25 Feb

Ye Noble Big Pine Tree

‘Twas on a cold and frosty morning
When the sunshine was adorning
The boughs of ev’ry lofty pine,
Making them in radiance shine.

Through the forest lone I wandered
Where a little brook meandered,
Gurgling o’er the rocks below,
Wading deep through ice and snow.

On its banks and right before me
Stood a pine in stately glory.
The forest king he seemed to be.
He was a noble Big Pine Tree.

I gazed upon his form gigantic.
Thoughts ran through my head romantic.
These were my musings as I stood
And viewed that monarch of the wood.

“For ages you have towered proudly.
The birds have praised you long and loudly.
The squirrels have chattered praise to thee,
O ye noble Big Pine Tree.

“When the lumberjacks first spy you,
They’ll step up to you and eye you.
With saw and axe they’ll lay you down
On the cold snow-covered ground.

“Your fall will sound like distant thunder,
And fill the birds and squirrels with wonder.
The snow thy winding-sheet will be,
O ye noble Big Pine Tree.

“Were you punky, were you hollow,
You had been a lucky fellow;
Then they would have let you be,
O ye noble Big Pine Tree.

“But seeing you’re so sound and healthy,
You’ll make some lumberman more wealthy.
There’s scads of wealth concealed in thee,
O ye noble Big Pine Tree.

“They will measure, top, and butt you.
Into saw-logs they will cut you.
The woodsman’s chains will fetter thee,
O ye noble Big Pine Tree.

“When your branches cease to quiver,
They will haul you to the river,
And down the roll-ways roll you in
Where you’ll have to sink or swim.

“In spring the agile river-driver
Will pick and punch you down the river.
There’ll be little rest for thee,
O ye noble Big Pine Tree.

“Up the mill-slide they will draw you.
Into lumber they will saw you.
Then they’ll put you in a pile,
Where they’ll let you rest awhile.

“In spring, when gentle showers are falling,
And the toads and birds are squalling,
They will take and raft you in
Where once more you’ll have to swim.

“Over dams and falls they’ll take you,
Where the rocks will tear and break you,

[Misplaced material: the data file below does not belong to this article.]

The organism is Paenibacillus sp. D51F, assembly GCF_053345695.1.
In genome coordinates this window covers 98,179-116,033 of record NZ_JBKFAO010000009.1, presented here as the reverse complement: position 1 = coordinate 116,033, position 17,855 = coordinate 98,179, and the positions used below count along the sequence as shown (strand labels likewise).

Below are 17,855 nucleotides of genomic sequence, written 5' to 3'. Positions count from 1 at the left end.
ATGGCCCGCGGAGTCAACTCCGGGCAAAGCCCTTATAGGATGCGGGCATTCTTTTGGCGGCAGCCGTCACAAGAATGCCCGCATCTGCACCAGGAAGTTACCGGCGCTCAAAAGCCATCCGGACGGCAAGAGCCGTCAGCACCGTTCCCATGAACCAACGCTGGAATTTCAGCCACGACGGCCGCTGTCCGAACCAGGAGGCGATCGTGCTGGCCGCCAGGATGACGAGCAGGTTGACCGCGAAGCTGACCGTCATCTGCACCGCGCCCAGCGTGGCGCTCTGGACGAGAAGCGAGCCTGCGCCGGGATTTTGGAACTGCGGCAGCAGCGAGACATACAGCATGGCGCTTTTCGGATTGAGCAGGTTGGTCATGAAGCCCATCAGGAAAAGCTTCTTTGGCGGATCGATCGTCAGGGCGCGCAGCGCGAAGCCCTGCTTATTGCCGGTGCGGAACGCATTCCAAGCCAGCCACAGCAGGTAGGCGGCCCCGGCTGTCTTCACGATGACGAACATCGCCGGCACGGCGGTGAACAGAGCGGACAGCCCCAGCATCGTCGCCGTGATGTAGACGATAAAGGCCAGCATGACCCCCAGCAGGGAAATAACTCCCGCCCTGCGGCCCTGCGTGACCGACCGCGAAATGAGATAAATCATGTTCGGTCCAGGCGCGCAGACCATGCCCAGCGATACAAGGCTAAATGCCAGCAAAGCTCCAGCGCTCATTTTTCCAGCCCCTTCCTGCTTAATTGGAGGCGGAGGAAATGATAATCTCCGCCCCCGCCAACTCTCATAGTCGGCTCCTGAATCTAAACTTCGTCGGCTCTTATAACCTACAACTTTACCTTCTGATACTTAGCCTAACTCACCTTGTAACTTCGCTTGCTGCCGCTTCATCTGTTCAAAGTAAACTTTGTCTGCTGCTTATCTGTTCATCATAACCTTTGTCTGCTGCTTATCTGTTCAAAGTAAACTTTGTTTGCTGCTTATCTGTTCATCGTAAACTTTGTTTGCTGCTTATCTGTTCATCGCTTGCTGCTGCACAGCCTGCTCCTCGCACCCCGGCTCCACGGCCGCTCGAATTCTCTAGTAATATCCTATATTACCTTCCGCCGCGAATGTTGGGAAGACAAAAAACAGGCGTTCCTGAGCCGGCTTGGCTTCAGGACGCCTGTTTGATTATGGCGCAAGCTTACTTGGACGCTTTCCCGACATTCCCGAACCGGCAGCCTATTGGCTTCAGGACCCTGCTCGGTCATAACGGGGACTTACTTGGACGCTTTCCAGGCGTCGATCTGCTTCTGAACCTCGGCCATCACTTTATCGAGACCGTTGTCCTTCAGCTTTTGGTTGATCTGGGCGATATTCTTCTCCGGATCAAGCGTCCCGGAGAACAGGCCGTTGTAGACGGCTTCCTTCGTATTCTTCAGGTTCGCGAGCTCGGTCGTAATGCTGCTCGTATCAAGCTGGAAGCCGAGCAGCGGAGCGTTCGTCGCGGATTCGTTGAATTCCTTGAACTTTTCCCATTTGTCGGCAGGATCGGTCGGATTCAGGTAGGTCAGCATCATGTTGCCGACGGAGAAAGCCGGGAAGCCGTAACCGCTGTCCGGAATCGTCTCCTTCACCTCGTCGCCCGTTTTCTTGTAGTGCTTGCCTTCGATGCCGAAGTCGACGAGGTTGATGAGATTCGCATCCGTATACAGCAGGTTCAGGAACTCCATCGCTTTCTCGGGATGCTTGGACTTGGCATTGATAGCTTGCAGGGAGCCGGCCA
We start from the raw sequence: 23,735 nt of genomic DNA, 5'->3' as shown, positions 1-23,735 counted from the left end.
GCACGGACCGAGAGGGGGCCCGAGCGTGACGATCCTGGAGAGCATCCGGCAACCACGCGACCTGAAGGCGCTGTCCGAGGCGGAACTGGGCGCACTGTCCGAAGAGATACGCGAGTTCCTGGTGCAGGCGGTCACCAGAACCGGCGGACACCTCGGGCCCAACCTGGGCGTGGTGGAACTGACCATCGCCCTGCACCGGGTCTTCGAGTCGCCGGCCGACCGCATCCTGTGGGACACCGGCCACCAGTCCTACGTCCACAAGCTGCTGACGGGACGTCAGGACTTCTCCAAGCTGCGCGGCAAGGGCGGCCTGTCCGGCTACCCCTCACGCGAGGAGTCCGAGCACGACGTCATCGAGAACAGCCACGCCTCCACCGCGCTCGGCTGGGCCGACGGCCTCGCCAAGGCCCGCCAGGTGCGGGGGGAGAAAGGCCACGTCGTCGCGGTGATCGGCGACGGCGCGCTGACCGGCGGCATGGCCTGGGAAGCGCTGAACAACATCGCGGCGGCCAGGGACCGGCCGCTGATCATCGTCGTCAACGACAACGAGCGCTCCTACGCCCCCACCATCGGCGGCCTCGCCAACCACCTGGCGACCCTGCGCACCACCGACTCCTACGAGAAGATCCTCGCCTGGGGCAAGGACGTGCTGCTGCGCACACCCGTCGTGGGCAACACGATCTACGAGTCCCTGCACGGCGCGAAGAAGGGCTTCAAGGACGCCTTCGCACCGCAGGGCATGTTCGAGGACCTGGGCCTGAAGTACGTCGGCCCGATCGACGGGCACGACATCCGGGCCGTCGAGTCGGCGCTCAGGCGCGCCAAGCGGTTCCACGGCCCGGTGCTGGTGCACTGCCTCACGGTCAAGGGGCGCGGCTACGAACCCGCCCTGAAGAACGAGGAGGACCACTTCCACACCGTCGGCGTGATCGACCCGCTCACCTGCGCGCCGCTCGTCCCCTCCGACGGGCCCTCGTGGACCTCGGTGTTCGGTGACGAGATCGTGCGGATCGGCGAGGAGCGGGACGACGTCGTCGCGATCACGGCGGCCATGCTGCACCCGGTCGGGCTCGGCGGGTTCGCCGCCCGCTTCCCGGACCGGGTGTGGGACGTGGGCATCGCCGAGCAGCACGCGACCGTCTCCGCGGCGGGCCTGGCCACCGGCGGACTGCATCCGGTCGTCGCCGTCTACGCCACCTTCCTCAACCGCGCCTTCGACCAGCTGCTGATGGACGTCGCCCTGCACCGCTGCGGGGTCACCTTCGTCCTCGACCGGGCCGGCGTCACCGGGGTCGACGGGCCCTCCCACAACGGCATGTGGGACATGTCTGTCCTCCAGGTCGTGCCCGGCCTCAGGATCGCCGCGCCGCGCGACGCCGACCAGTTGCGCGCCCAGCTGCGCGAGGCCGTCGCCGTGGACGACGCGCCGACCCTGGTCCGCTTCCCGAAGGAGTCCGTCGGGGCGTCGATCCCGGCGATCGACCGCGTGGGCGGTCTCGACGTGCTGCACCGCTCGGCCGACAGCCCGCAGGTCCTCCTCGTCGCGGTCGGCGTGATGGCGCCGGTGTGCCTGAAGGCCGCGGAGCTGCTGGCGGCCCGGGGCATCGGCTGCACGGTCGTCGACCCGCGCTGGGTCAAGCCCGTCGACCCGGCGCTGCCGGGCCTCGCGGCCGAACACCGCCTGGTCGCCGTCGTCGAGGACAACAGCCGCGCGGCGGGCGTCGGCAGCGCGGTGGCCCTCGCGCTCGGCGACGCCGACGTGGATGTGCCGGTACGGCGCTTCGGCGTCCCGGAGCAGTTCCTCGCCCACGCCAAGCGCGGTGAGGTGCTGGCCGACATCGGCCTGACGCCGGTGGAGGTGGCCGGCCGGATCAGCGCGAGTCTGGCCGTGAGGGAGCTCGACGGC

You’ll reach the Mississippi’s breast
Before they’ll let you have a rest.

“Then they’ll sell you to some farmer
To keep his wife and children warmer.
With his team he’ll haul you home
To the prairie drear and lone.

“Into a prairie house he’ll make you,
Where the prairie winds will shake you.
There’ll be little rest for thee,
O ye noble Big Pine Tree.

“The prairie winds will sing around you.
The hail and sleet and snow will pound you,
And shake and wear and bleach your bones
On the prairie drear and lone.

“Then the prairie fires will burn you.
Into ashes they will turn you.
That will be the end of thee,
O ye noble Big Pine Tree.”


In the early 1920s, the above song text was sent in to collector Franz Rickaby (then English professor at UND in Grand Forks, North Dakota) by the song’s writer, Billy “Shan T. Boy” Allen of Wausau, Wisconsin. Allen, a 2nd-generation Irish-Canadian from New Brunswick, fed the northwoods song tradition of the Upper Midwest by composing new ballads based on old song types and repurposing old melodies for stories about his work as a lumberman. His song “The Banks of the Little Eau Pleine” became quite popular in the lumbercamps across the northwoods region.

Rickaby was unsure if “Ye Noble Big Pine Tree” entered tradition at all. However, I found a reference to it in an article about life in northern Minnesota logging camps written by J.C. “Buzz” Ryan:

During the winter of 1918-1919 in a camp north of Mizpah, Patty McLaughlin, a witty Irishman from Northome who could play the violin and loved to sing, would go into the bunkhouse on Sundays and some evenings and would play and sing and get the boys singing with him. He knew all the old songs and sang them very well. However it was “The Banks of the Little Eau Plaine,” “Ye Noble Big Pine Tree” and “The Foreman Young Monroe” that the boys liked the best.